At some point during your shaving routine, you might have noticed a weird-looking hair on your chin. Unlike most of your facial hair, this hair seems especially gnarly—it’s probably especially thick—and if you’ve managed to pluck it out, you’ll find that it’s actually multiple smaller hairs, all bound up and emerging from the same pore.

Congratulations: You’ve discovered phenomenon called pili multigemini. It’s when a hair seems to have Siamese-twinned itself, and now two hairs (or even several more) grow from one single follicle.

“The exact cause is not known, though most doctors consider it a developmental defect,” says Jeremy Fenton, M.D., dermatologist at Schweiger Dermatology Group in New York City. “It may be genetic. It may be caused by the papilla of the hair—the base—subdividing within itself to then generate multiple hair shafts, or by multiple hair papillae fusing together.” One last hypothesis is that the germ cells—the “embryos” of the follicles—get reactivated to create multiple shafts.

Regardless of what causes pili multigemini, there are still numerous questions that need answering, so Fenton did us that favor. Here’s his primer on pili multigemini.

Where does pili multigemini get its name?

Fenton: Pili is the plural form of pilus, which is a term derived from Latin, meaning hair. Multigemini refers to the fact that there are multiple hair shafts derived from a single follicle.

Does pili multigemini affect certain people more than others?

Fenton: It’s believed to be most common in the beards of adult men, and it has been reported on the scalps of children. The exact incidence is not known.

Many people consider the condition to be rare, with an incidence of about 2% of the population. However, one study in 2007 showed evidence somewhere on the body of pili multigemini in every person examined, which suggests that it exists to some extent on everybody. The reality is that it's probably more common than we think, because people are only diagnosed with it if it is causing problems.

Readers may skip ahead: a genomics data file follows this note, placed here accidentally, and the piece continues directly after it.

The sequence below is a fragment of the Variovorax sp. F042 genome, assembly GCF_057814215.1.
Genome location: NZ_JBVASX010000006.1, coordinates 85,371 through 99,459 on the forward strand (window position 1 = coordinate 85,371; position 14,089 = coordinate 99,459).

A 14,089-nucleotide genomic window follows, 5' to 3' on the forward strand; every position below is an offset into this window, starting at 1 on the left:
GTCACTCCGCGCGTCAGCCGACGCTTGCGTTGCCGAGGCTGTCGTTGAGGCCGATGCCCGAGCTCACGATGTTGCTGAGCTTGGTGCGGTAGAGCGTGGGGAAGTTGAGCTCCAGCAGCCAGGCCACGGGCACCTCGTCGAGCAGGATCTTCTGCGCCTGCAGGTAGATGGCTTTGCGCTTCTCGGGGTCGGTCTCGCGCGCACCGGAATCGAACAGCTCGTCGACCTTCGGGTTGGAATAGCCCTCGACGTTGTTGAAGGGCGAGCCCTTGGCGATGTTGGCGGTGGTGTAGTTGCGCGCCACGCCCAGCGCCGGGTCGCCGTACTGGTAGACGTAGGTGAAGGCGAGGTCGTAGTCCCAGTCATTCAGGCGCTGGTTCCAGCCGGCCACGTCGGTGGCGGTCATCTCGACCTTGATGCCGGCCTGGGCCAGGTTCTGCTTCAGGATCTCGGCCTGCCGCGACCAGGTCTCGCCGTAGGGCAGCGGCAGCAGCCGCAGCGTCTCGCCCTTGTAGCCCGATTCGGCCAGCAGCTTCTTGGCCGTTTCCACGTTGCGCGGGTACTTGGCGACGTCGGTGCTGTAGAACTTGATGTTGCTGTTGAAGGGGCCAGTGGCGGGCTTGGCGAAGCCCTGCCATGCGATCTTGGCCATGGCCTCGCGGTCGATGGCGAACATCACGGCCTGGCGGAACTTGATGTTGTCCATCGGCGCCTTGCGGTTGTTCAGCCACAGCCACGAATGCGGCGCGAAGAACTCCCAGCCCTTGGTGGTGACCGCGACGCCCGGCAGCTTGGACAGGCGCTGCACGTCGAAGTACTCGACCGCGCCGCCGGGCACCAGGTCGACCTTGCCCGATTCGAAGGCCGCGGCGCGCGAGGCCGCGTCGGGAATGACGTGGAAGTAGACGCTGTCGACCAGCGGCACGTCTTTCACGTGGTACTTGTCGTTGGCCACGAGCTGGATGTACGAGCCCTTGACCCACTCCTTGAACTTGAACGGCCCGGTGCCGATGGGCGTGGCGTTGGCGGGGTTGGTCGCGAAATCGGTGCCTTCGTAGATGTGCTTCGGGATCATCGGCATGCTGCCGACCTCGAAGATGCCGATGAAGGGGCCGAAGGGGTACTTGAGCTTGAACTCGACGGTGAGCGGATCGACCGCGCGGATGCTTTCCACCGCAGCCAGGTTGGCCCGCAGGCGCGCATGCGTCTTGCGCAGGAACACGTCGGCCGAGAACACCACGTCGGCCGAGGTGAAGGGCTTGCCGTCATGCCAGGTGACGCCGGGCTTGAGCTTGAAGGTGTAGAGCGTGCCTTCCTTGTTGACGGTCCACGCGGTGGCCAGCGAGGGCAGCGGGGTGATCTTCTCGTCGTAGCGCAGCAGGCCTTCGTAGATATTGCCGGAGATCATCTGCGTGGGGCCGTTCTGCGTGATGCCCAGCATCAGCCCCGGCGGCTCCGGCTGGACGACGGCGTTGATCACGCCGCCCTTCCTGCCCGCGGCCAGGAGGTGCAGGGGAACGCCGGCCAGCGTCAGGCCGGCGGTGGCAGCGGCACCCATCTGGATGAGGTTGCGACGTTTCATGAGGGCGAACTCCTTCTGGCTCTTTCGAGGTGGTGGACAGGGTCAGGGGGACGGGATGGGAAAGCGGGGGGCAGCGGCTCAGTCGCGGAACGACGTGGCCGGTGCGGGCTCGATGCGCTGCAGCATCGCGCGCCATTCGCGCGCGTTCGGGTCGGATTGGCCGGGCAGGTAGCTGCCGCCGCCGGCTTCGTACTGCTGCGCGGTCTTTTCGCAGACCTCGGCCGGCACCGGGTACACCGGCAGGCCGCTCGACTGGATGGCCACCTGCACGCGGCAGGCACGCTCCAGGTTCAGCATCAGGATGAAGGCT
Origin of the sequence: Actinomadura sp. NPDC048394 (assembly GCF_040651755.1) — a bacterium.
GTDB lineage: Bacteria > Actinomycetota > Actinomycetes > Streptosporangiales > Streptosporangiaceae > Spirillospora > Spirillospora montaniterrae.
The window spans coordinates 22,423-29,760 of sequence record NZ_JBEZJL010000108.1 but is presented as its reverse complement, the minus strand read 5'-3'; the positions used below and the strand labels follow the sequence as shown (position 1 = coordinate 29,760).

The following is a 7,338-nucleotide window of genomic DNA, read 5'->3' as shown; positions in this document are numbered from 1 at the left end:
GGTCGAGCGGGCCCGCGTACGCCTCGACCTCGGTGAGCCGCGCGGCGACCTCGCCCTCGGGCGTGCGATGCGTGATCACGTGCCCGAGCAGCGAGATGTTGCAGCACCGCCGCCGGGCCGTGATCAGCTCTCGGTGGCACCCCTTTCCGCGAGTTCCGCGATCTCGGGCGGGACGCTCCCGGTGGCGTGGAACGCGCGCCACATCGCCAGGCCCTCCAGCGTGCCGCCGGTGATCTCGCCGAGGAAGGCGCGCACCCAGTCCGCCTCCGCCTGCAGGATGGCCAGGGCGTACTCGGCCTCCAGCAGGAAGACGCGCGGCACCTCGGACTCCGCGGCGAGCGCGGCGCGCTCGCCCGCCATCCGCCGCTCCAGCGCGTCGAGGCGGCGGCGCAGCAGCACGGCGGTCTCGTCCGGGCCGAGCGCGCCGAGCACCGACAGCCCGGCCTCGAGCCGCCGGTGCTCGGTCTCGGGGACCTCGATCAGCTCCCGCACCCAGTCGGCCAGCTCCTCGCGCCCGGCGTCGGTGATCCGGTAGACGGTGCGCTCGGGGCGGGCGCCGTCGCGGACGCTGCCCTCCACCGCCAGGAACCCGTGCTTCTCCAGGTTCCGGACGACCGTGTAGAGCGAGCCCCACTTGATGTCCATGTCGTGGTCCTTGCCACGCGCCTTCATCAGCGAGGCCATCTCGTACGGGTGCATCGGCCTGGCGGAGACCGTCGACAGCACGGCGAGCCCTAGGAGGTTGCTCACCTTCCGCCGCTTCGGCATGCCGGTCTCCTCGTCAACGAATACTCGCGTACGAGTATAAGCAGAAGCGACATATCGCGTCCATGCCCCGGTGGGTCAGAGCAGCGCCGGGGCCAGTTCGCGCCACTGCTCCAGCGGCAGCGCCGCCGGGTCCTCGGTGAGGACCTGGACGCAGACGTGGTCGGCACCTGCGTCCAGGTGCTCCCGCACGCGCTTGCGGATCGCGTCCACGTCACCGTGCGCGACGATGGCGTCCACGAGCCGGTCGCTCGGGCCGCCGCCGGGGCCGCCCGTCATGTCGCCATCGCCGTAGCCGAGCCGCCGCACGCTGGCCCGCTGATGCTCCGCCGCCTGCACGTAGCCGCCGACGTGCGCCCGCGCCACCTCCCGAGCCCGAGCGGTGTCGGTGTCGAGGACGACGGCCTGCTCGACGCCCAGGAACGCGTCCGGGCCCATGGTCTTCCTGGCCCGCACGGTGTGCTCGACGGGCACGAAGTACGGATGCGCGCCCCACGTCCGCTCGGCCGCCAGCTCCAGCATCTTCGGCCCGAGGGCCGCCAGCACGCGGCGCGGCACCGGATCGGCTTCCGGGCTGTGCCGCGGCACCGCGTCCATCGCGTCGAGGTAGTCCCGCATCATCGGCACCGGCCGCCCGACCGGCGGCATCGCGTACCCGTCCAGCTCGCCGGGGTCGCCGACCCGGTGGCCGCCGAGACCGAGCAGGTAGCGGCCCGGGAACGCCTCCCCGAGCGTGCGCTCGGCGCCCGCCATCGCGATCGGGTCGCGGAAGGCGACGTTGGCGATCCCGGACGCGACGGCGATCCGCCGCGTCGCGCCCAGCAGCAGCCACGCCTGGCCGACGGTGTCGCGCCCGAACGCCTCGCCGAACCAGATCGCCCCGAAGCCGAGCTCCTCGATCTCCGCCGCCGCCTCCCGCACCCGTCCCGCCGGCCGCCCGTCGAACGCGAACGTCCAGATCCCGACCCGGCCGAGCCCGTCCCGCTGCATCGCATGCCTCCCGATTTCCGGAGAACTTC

So those problems are rare. But what might they entail?

Fenton: Right. If somebody is not having any symptoms from this, then it’s not of any concern. For some, however, pili multigemini may lead to folliculitis, which is an inflammation of the hair follicles. This can cause acne-like bumps and pustules, which can sometimes leave behind scarring.

If you pluck these hairs, do they return in multiples?

Fenton: Plucking hairs can damage the base of the follicle and can help reduce the growth of hair shafts; therefore, it may be helpful in destroying that follicle. But laser hair removal would likely be more effective. On a related note, I do not know of any evidence to suggest that plucking a normal hair will lead to multiple hairs returning in its place.

Also, plucking multigemini hairs has been reported as being more painful than regular hairs.

Where on the body can pili multigemini occur?

Fenton: They most commonly occur in the beard area, but it can appear anywhere on the body. One study showed an equal prevalence between men and women.

You mentioned laser removal as one permanent solution. What about electrolysis?

Fenton: Electrolysis—when the hair follicle is destroyed using chemical or heat energy—is more painful and time-consuming than laser removal, but it is sometimes the only option if the hair is blonde or very light in color.

Is there any way to prevent pili multigemini?

Fenton: Because the disorder’s cause isn’t completely understood, there’s also no known means of preventing pili multigemini.